This course introduces participants to dialogue as a practical and effective process for advancing conflict transformation and peacebuilding at the community level. The focus of the course is on designing and implementing a relevant, sustainable, and meaningful dialogue process.

Participants in a dialogue.
Dialogue participants. Photo by USIP.

Course Overview

Key Objectives

By the end of this course, participants will be able to:

  • Distinguish dialogue from other conflict resolution processes;
  • Determine when community-based dialogue is an appropriate process to manage a conflict; and
  • Design a community-based dialogue process in their own geographical and social context.

Overview Video

Click on the video below for an overview of the course.

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Section 1 - Defining Dialogue

Defines dialogue and distinguishes it from a discussion and debate.

Section 2 - Models and Principles of Dialogue

Identifies governing principles and models of dialogue.

Section 3 - Designing a Dialogue Process

Identifies how a dialogue process is designed and objectives are determined.

Section 4 - Key Stakeholders in Dialogue

Emphasizes those who participate in dialogue and the motivations for joining a dialogue.

Section 5 - Monitoring and Evaluation for Dialogue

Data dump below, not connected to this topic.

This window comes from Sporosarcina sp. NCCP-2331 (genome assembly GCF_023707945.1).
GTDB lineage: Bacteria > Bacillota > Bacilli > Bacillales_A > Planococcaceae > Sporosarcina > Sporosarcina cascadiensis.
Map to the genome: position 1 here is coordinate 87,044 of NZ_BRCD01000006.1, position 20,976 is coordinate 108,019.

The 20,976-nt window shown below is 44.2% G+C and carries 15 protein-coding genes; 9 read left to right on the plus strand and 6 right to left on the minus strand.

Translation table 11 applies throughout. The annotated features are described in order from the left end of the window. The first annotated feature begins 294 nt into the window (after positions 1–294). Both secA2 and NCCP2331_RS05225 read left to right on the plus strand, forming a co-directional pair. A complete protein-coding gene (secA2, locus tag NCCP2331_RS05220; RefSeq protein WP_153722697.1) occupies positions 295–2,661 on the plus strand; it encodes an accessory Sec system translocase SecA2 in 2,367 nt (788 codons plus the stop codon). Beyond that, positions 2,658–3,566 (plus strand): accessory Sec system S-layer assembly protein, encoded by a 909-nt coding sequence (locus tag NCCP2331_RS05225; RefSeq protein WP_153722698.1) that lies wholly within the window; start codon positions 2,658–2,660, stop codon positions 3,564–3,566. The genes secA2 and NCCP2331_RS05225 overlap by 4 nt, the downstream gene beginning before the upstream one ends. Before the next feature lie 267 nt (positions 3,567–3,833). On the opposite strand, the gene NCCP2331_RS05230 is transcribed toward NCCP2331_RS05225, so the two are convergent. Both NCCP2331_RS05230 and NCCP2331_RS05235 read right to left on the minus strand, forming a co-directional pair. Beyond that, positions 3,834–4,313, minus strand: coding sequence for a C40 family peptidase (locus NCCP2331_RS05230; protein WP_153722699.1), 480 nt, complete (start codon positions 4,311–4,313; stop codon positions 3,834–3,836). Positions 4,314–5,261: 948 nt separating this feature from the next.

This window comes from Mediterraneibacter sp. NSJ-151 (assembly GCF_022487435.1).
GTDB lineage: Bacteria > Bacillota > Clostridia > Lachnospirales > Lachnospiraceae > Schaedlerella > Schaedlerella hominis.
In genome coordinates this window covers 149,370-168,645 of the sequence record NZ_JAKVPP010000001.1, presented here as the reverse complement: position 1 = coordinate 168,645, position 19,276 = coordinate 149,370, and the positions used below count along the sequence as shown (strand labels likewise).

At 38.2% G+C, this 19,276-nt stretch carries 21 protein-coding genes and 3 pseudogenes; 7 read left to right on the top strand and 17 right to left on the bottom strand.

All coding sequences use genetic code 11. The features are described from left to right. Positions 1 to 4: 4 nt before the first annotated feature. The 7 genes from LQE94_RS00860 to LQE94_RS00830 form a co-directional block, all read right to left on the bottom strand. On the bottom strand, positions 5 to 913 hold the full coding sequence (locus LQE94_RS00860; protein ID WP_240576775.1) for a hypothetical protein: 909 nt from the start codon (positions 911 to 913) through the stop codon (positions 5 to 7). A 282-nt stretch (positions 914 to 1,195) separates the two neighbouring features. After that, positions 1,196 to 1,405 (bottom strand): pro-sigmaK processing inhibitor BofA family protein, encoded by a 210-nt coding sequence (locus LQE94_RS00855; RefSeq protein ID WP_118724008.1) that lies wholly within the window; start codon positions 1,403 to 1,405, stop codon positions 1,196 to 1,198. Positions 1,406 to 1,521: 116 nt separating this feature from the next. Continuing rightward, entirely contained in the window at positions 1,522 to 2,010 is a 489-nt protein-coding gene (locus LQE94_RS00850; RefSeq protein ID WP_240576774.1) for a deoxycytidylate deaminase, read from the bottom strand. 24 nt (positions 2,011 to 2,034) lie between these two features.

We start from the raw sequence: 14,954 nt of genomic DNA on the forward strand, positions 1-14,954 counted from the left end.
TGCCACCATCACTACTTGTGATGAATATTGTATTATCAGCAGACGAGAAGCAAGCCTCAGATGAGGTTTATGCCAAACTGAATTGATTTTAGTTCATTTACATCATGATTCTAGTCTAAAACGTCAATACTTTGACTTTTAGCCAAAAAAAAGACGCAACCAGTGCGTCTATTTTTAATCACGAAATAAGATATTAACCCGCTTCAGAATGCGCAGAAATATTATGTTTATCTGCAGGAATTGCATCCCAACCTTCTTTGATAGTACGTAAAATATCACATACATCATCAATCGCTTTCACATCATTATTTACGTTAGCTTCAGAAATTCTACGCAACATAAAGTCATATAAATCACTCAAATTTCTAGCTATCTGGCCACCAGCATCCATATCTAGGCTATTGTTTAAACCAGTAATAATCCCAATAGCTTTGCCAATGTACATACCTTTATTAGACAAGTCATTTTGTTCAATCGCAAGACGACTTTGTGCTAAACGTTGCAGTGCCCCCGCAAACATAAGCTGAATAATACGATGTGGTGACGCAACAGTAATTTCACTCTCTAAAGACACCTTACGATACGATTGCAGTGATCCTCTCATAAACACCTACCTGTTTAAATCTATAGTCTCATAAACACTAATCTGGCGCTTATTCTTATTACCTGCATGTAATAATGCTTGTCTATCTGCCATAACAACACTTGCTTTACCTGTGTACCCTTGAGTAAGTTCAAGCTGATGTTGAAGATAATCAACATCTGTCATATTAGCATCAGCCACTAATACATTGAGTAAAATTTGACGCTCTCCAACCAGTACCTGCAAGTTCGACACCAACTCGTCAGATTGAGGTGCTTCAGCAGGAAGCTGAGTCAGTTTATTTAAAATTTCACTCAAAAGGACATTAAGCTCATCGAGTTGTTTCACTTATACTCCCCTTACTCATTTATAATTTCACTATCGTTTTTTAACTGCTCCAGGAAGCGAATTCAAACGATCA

Explains how learning happens in dialogue and ethical considerations.

Section 6 - Insights Into Dialogue

Provides some examples of real-world dialogue processes.

Section 7 - Quiz

Assesses your understanding and retention of key terms, concepts, and ideas presented in this course.

Instructors and Guest Experts


  • Alison Milofsky, Director, United States Institute of Peace
  • Ariana Barth, Program Officer, United States Institute of Peace Guest Experts

Guest Experts

  • Mark Brimhall-Vargas, Chief Diversity Officer and Vice President for Diversity, Equity and Inclusion, Brandeis University
  • Rhonda Fitzgerald, Managing Director, Sustained Dialogue Campus Network
  • Cate Broussard, Program Advisor, Life & Peace Institute
  • Tricia Homer, Executive Communications Coach & Dialogue Facilitator
  • Tonis Montes, Senior Program Assistant, United States Institute of Peace
  • Beatriz Montoya, Founder & Director, Asociación de Mujeres del Oriente Antioqueño
  • Katherine Torres Sánchez, National Coordinator, Puentes Para La Paz
  • Michael Zanchelli, Program Officer, United States Institute of Peace
  • Sireen Abu Asbeh, Project Officer, Arab Renaissance for Democracy and Development
  • Daryn Cambridge, Professional Development Portfolio Manager (EPIC), Training Resources Group, Inc

Related Publications

What Has the U.S. Got Against Peace Talks?

What Has the U.S. Got Against Peace Talks?

Wednesday, November 6, 2019

By: Johnny Walsh

Last month, U.S. President Donald Trump withdrew from the Afghan peace process, closing off for the time being a rare opening to resolve a long, stagnant, and unpopular war. Whatever one thinks of the specifics of the deal that the U.S. representative at the talks, Zalmay Khalilzad, had nearly finalized with the Taliban, the episode was a perfect demonstration of the conflicted, often self-defeating view of peace agreements that mires U.S. foreign policy.

Type: Analysis and Commentary

Mediation, Negotiation & Dialogue; Peace Processes

View All Publications